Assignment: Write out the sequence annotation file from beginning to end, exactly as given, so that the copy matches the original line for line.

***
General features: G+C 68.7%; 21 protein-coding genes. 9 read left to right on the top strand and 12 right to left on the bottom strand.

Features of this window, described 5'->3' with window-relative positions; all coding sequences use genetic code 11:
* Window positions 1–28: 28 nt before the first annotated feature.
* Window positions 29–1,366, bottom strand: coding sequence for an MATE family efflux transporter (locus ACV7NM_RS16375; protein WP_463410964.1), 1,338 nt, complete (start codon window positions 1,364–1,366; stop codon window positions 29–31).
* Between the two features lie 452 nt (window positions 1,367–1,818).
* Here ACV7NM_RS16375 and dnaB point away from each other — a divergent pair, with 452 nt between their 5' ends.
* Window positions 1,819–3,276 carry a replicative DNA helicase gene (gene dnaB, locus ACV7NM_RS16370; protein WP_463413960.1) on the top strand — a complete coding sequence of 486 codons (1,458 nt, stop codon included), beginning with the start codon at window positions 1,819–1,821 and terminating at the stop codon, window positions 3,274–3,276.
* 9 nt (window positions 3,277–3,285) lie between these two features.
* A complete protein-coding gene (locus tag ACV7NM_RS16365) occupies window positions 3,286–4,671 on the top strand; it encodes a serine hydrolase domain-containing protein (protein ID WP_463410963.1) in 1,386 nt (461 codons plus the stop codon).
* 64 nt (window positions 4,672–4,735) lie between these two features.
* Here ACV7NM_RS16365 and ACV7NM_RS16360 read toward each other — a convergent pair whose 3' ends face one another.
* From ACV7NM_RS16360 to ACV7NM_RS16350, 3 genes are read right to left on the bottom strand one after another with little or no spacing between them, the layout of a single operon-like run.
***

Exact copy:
General features: G+C 68.7%; 21 protein-coding genes. 9 read left to right on the top strand and 12 right to left on the bottom strand.

Features of this window, described 5'->3' with window-relative positions; all coding sequences use genetic code 11:
* Window positions 1–28: 28 nt before the first annotated feature.
* Window positions 29–1,366, bottom strand: coding sequence for an MATE family efflux transporter (locus ACV7NM_RS16375; protein WP_463410964.1), 1,338 nt, complete (start codon window positions 1,364–1,366; stop codon window positions 29–31).
* Between the two features lie 452 nt (window positions 1,367–1,818).
* Here ACV7NM_RS16375 and dnaB point away from each other — a divergent pair, with 452 nt between their 5' ends.
* Window positions 1,819–3,276 carry a replicative DNA helicase gene (gene dnaB, locus ACV7NM_RS16370; protein WP_463413960.1) on the top strand — a complete coding sequence of 486 codons (1,458 nt, stop codon included), beginning with the start codon at window positions 1,819–1,821 and terminating at the stop codon, window positions 3,274–3,276.
* 9 nt (window positions 3,277–3,285) lie between these two features.
* A complete protein-coding gene (locus tag ACV7NM_RS16365) occupies window positions 3,286–4,671 on the top strand; it encodes a serine hydrolase domain-containing protein (protein ID WP_463410963.1) in 1,386 nt (461 codons plus the stop codon).
* 64 nt (window positions 4,672–4,735) lie between these two features.
* Here ACV7NM_RS16365 and ACV7NM_RS16360 read toward each other — a convergent pair whose 3' ends face one another.
* From ACV7NM_RS16360 to ACV7NM_RS16350, 3 genes are read right to left on the bottom strand one after another with little or no spacing between them, the layout of a single operon-like run.